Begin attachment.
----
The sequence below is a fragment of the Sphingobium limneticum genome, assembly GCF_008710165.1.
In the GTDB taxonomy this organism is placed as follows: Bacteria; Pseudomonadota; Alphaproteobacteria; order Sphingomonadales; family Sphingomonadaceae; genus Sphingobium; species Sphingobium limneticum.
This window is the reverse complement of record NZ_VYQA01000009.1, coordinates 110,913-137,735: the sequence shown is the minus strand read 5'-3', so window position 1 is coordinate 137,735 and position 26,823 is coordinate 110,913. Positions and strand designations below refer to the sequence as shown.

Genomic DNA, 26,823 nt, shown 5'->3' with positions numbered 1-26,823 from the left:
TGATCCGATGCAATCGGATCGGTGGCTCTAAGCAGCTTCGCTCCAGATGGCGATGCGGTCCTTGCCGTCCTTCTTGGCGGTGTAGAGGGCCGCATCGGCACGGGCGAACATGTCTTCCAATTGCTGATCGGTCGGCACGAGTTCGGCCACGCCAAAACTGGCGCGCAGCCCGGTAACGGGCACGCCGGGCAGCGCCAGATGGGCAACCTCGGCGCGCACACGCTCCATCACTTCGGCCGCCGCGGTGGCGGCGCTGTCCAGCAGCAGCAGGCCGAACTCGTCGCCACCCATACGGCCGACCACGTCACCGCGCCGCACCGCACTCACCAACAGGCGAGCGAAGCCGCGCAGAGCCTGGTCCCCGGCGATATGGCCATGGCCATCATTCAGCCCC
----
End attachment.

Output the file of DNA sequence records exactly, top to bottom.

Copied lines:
The sequence below is a fragment of the Sphingobium limneticum genome, assembly GCF_008710165.1.
In the GTDB taxonomy this organism is placed as follows: Bacteria; Pseudomonadota; Alphaproteobacteria; order Sphingomonadales; family Sphingomonadaceae; genus Sphingobium; species Sphingobium limneticum.
This window is the reverse complement of record NZ_VYQA01000009.1, coordinates 110,913-137,735: the sequence shown is the minus strand read 5'-3', so window position 1 is coordinate 137,735 and position 26,823 is coordinate 110,913. Positions and strand designations below refer to the sequence as shown.

Genomic DNA, 26,823 nt, shown 5'->3' with positions numbered 1-26,823 from the left:
TGATCCGATGCAATCGGATCGGTGGCTCTAAGCAGCTTCGCTCCAGATGGCGATGCGGTCCTTGCCGTCCTTCTTGGCGGTGTAGAGGGCCGCATCGGCACGGGCGAACATGTCTTCCAATTGCTGATCGGTCGGCACGAGTTCGGCCACGCCAAAACTGGCGCGCAGCCCGGTAACGGGCACGCCGGGCAGCGCCAGATGGGCAACCTCGGCGCGCACACGCTCCATCACTTCGGCCGCCGCGGTGGCGGCGCTGTCCAGCAGCAGCAGGCCGAACTCGTCGCCACCCATACGGCCGACCACGTCACCGCGCCGCACCGCACTCACCAACAGGCGAGCGAAGCCGCGCAGAGCCTGGTCCCCGGCGATATGGCCATGGCCATCATTCAGCCCC